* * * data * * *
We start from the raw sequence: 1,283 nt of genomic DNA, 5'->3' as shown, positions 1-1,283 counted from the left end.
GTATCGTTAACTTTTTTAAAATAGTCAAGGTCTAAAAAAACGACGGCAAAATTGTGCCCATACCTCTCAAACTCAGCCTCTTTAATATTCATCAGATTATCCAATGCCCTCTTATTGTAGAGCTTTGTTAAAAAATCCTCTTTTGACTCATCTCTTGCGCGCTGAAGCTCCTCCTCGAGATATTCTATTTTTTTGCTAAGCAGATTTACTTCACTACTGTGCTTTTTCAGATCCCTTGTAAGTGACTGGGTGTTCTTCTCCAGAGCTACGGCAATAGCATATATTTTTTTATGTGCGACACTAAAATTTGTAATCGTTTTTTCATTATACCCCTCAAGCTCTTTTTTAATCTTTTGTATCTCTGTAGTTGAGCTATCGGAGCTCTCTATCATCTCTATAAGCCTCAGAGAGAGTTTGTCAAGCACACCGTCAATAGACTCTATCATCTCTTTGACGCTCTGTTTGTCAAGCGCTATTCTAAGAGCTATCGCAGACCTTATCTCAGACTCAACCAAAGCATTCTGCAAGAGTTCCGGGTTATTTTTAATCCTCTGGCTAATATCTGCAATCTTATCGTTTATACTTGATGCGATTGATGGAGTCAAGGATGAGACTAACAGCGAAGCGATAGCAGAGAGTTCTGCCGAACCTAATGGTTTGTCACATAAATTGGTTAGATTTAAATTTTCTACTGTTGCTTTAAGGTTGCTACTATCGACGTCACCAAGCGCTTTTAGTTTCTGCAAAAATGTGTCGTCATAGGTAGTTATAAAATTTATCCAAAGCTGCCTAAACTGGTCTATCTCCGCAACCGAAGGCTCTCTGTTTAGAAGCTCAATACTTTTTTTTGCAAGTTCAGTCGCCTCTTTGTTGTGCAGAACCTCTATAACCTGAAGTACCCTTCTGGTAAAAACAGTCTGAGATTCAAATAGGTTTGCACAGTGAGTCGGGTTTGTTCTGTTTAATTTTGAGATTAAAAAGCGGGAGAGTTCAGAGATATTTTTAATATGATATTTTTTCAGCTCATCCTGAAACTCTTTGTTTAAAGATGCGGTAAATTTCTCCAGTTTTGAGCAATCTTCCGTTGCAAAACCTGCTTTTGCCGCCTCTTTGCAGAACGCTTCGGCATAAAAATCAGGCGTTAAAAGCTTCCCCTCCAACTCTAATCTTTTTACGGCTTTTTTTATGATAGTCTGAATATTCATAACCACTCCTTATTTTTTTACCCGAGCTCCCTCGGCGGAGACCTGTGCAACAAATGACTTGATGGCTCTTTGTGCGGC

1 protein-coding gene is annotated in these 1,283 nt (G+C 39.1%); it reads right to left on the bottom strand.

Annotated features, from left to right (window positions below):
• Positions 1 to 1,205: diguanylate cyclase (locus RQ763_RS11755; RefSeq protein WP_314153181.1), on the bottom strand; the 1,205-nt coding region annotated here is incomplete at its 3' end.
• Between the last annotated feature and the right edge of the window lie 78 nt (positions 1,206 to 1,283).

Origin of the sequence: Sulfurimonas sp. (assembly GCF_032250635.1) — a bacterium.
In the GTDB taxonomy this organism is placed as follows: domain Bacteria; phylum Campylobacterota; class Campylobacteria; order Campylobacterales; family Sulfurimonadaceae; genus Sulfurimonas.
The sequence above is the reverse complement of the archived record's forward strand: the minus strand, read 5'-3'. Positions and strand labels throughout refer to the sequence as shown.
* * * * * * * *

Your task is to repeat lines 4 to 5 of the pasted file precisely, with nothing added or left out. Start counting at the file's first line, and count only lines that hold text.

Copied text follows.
Annotated features, from left to right (window positions below):
• Positions 1 to 1,205: diguanylate cyclase (locus RQ763_RS11755; RefSeq protein WP_314153181.1), on the bottom strand; the 1,205-nt coding region annotated here is incomplete at its 3' end.